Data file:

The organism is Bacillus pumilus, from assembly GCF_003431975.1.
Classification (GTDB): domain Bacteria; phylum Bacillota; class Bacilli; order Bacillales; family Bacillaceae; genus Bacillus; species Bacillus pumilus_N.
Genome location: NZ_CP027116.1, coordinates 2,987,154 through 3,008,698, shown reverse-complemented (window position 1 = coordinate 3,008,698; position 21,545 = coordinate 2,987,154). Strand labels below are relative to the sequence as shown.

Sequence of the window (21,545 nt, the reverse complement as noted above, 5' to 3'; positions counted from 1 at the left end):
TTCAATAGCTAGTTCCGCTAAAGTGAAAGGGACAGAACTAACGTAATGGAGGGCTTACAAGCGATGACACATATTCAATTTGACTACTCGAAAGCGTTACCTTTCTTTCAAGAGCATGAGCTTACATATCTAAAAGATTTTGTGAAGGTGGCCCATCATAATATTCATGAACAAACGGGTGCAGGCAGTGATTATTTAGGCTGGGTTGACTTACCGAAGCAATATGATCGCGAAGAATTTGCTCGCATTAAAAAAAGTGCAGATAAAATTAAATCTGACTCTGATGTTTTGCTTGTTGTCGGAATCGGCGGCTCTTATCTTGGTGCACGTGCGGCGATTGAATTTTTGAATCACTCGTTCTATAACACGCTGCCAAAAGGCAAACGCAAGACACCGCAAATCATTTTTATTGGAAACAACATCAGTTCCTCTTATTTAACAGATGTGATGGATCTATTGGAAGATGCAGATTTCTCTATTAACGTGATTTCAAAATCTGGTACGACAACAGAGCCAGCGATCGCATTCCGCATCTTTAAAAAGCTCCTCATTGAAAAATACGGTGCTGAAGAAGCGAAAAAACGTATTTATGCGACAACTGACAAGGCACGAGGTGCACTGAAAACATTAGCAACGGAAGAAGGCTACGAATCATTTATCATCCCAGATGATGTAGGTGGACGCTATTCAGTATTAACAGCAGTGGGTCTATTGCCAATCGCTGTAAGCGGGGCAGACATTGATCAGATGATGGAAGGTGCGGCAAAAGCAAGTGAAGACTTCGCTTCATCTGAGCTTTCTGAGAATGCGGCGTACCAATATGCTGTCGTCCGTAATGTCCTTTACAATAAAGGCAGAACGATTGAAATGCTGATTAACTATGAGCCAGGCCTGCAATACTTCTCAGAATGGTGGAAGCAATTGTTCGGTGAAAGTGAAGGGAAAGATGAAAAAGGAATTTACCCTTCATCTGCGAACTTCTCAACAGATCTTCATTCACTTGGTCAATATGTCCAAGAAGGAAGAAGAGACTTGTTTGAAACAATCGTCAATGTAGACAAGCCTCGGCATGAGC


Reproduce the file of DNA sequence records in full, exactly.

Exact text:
The organism is Bacillus pumilus, from assembly GCF_003431975.1.
Classification (GTDB): domain Bacteria; phylum Bacillota; class Bacilli; order Bacillales; family Bacillaceae; genus Bacillus; species Bacillus pumilus_N.
Genome location: NZ_CP027116.1, coordinates 2,987,154 through 3,008,698, shown reverse-complemented (window position 1 = coordinate 3,008,698; position 21,545 = coordinate 2,987,154). Strand labels below are relative to the sequence as shown.

Sequence of the window (21,545 nt, the reverse complement as noted above, 5' to 3'; positions counted from 1 at the left end):
TTCAATAGCTAGTTCCGCTAAAGTGAAAGGGACAGAACTAACGTAATGGAGGGCTTACAAGCGATGACACATATTCAATTTGACTACTCGAAAGCGTTACCTTTCTTTCAAGAGCATGAGCTTACATATCTAAAAGATTTTGTGAAGGTGGCCCATCATAATATTCATGAACAAACGGGTGCAGGCAGTGATTATTTAGGCTGGGTTGACTTACCGAAGCAATATGATCGCGAAGAATTTGCTCGCATTAAAAAAAGTGCAGATAAAATTAAATCTGACTCTGATGTTTTGCTTGTTGTCGGAATCGGCGGCTCTTATCTTGGTGCACGTGCGGCGATTGAATTTTTGAATCACTCGTTCTATAACACGCTGCCAAAAGGCAAACGCAAGACACCGCAAATCATTTTTATTGGAAACAACATCAGTTCCTCTTATTTAACAGATGTGATGGATCTATTGGAAGATGCAGATTTCTCTATTAACGTGATTTCAAAATCTGGTACGACAACAGAGCCAGCGATCGCATTCCGCATCTTTAAAAAGCTCCTCATTGAAAAATACGGTGCTGAAGAAGCGAAAAAACGTATTTATGCGACAACTGACAAGGCACGAGGTGCACTGAAAACATTAGCAACGGAAGAAGGCTACGAATCATTTATCATCCCAGATGATGTAGGTGGACGCTATTCAGTATTAACAGCAGTGGGTCTATTGCCAATCGCTGTAAGCGGGGCAGACATTGATCAGATGATGGAAGGTGCGGCAAAAGCAAGTGAAGACTTCGCTTCATCTGAGCTTTCTGAGAATGCGGCGTACCAATATGCTGTCGTCCGTAATGTCCTTTACAATAAAGGCAGAACGATTGAAATGCTGATTAACTATGAGCCAGGCCTGCAATACTTCTCAGAATGGTGGAAGCAATTGTTCGGTGAAAGTGAAGGGAAAGATGAAAAAGGAATTTACCCTTCATCTGCGAACTTCTCAACAGATCTTCATTCACTTGGTCAATATGTCCAAGAAGGAAGAAGAGACTTGTTTGAAACAATCGTCAATGTAGACAAGCCTCGGCATGAGC